Except that Simon interrupted my flood of tears, pointing to the landscape with glee. There is something about acquaintance, no matter how remote or recent, that obligates you to be on your best behavior. Perhaps it was the fear of being judged, how familiarity with people causes you to care how you stack up in their opinion. So I held back that torrent of feeling which rains salt and water and contorts my face until I look like a red onion. I had no idea what excited him, but Simon had the kind of ebullient personality that was almost contagious. Then he mentioned his sisters, how he learned to detect when a woman wasn’t happy and how to cheer her up. I glanced at him sideways, wondering if he was a womanizer in disguise, but he seemed completely in earnest and had an eager-to-please look reminiscent of a young puppy. He was also about 8 years younger than me.
Simon & I made a pact to meet that evening for dinner after we got settled; it turned out our hostels were neighbering institutions. The train rolled into Munich and like in every station, I headed over to the kiosks to arrange my ticket (via the EuroRail pass) to the next city, Prague. Except I couldn’t read German, so I stood in the information queue for about 20 minutes. They promptly directed me to another kiosk where I stood behind a long line for another 15 minutes to buy my ticket. When I got to the window, I asked about train times and they absolutely refused to sell me a ticket because I did not know the precise time of the train I wanted to take. Instead, they referred me to a glass waiting room where more complicated tasks like purchasing a multi-train pass were resolved. Incidentally, that was also where the timetables were located. I tried to ask a brief question, but was instead instructed to take a number. After 30 minutes, my number was called and I was promptly referred to the large steel fixture of a shelf with multiple pamphlets. None were in English and when I inquired about that, I was told to take another number.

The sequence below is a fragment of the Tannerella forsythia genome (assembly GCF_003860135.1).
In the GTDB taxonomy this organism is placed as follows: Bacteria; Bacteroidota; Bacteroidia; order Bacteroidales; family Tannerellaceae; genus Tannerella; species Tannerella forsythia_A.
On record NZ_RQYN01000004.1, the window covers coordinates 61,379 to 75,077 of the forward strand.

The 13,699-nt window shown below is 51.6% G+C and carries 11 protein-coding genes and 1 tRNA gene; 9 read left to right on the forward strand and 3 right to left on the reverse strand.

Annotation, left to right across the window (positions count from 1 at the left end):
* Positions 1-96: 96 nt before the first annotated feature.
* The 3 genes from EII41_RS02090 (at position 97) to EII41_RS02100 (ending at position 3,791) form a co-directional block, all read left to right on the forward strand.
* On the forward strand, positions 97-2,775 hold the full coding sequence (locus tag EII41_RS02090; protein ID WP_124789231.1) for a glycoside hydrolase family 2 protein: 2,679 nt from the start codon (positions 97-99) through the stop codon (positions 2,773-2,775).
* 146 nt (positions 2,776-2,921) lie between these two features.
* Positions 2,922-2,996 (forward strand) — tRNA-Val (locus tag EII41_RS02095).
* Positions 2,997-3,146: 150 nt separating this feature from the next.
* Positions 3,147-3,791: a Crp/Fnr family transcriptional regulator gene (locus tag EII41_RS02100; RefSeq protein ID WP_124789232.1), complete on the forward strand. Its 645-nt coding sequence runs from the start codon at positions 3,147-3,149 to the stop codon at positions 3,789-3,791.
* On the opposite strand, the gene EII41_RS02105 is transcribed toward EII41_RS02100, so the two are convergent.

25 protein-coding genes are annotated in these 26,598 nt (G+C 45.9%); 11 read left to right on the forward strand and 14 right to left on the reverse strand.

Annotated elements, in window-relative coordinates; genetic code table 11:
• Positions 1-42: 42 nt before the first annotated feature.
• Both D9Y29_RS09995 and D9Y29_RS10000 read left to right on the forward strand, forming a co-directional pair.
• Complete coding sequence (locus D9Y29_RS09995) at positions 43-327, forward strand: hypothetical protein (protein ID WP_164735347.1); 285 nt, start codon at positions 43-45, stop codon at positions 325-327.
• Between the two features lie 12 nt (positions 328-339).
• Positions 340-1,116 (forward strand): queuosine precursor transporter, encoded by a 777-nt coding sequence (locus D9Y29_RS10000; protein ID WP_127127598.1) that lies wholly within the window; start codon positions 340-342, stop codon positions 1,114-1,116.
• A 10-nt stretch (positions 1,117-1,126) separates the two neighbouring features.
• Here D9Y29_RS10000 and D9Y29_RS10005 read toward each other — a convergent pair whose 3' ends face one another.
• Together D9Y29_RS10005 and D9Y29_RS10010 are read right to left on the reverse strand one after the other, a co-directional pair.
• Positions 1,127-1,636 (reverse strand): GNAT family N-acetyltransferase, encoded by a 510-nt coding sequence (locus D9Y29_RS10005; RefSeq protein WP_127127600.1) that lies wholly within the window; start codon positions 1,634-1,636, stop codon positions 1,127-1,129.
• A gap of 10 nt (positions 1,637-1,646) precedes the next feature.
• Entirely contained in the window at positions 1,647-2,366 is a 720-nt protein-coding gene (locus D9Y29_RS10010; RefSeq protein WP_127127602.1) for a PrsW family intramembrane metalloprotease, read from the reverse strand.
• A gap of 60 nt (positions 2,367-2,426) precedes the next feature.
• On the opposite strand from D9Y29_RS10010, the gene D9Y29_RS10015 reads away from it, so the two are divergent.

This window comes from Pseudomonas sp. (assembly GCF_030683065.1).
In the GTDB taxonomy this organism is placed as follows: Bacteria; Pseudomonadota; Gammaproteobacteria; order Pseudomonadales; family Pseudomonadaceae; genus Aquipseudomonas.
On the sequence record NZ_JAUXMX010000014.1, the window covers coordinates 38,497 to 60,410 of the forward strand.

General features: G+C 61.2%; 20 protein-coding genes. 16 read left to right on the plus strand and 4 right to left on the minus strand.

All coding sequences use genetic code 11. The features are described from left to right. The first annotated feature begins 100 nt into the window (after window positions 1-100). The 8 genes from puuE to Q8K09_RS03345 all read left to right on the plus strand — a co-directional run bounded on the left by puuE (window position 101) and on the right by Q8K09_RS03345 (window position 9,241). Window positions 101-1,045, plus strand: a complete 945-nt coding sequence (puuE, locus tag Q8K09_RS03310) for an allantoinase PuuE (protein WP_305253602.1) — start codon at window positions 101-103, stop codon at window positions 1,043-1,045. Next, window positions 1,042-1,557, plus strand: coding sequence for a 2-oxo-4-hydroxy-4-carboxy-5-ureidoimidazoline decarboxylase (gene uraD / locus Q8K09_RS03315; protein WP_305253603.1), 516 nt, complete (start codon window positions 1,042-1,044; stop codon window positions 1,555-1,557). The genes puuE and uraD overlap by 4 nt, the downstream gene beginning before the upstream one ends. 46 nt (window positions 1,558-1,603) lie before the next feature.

So much for customer service. Germany, the epitome of discipline, efficiency, and standardization; and it took me over an hour to even get a timetable translated into English. Apparently, Germans spoke flawless English, unless you happened to need your visa renewed or any kind of paperwork processed. Then, every utterance of English was indecipherable and you were inevitably misunderstood. Looks civil service was on par with customer service.
I roamed free in the land of BMW Bismarck, Oktoberfest, and origins of the Nationalist Socialist German Workers' Party, otherwise known as Nazi. Ironically, political power and racial supremacy were not the prime dreams of Adolf Hitler, at least not in his youth. He was a foiled artist, or so he believed, rejected from the Vienna Academy of Fine Arts multiple times before he began peddling street paintings and got involved in grassroots politics, along with disbanded members of the German military post WWI. How the course of the world may be have changed if only he was recognized as a painter. Other interesting commonality among some of these totalitarian radicals was that Hitler was Austrian, not German, although he claimed he was "Germanic." Stalin, too, was Georgian, not Russian and perhaps their lack of "true belonging" in Germany or Russia led to a psychotic drive for domination.
I took a free walking tour of the city, exploring Marienplatz and its marvelous medieval, baroque, and renaissance architecture in a variety of stalwart pillars and churches. As the young German tour guide recounted the city's illustrious and sometimes sordid history, it occurred to me he tiptoed around any semblance of German pride, remarking in a deadpan tone about everything that this city stands for. It was a pattern repeated time and again. Conscientiously, they are still embarrassed about the past and the Holocaust, to the point of depriving their future generations of any sense of positive national identity.
Only the Germans are big enough to admit what they did was wrong. What about the Americans and Native Americans? What about the Japanese, massacre of Nanking, or the Korean "comfort women?" What about the Chinese massacres during the Cultural Revolution, and more recently, Tiananmen Square? None of these superpowers has made an effort towards such humility and reparation as the Germans have done. For that, I am proud of the Germans.